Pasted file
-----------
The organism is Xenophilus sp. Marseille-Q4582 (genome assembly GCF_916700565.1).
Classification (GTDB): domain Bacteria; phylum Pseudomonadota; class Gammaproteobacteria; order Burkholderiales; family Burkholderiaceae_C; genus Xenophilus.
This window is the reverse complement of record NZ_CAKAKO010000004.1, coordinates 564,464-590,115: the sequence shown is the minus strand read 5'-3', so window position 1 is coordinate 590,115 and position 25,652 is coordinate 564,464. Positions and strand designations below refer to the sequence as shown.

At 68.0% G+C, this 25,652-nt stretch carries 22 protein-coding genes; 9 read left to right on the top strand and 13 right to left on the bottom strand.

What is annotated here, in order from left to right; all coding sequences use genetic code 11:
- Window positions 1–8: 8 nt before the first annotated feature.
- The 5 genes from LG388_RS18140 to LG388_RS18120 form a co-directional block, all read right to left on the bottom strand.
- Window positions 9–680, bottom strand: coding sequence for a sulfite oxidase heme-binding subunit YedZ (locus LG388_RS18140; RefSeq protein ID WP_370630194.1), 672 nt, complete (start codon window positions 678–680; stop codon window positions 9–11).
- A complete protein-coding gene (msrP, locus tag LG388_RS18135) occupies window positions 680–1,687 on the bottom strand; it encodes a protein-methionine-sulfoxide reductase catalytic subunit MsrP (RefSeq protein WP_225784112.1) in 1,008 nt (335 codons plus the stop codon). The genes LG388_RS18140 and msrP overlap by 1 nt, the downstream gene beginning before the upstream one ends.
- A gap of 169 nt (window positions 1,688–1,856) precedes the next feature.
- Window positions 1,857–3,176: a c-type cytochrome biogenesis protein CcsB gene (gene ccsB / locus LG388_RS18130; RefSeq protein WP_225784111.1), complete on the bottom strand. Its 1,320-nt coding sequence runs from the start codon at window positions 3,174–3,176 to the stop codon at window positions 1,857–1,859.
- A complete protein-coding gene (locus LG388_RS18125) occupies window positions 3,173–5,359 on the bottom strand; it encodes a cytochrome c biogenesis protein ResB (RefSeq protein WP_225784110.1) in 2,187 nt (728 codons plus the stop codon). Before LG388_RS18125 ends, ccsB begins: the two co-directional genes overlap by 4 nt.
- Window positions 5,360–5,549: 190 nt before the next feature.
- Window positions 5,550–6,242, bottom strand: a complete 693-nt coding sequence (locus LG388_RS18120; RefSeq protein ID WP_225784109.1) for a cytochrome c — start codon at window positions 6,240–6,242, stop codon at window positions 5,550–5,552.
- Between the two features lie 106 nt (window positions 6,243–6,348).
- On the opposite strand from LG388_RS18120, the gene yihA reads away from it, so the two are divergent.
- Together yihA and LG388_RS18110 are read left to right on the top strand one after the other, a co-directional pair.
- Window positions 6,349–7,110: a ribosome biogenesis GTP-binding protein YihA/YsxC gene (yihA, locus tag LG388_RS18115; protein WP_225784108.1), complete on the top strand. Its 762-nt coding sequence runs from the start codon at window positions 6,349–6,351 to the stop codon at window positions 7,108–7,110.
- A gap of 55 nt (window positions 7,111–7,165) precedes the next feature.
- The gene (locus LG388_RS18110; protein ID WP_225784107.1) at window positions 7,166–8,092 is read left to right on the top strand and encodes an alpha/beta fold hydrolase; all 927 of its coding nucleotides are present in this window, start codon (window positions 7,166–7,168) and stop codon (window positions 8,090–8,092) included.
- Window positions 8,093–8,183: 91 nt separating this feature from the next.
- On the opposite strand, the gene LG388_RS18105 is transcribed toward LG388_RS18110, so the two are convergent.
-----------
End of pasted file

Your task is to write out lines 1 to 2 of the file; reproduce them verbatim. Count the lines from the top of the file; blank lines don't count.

The organism is Xenophilus sp. Marseille-Q4582 (genome assembly GCF_916700565.1).
Classification (GTDB): domain Bacteria; phylum Pseudomonadota; class Gammaproteobacteria; order Burkholderiales; family Burkholderiaceae_C; genus Xenophilus.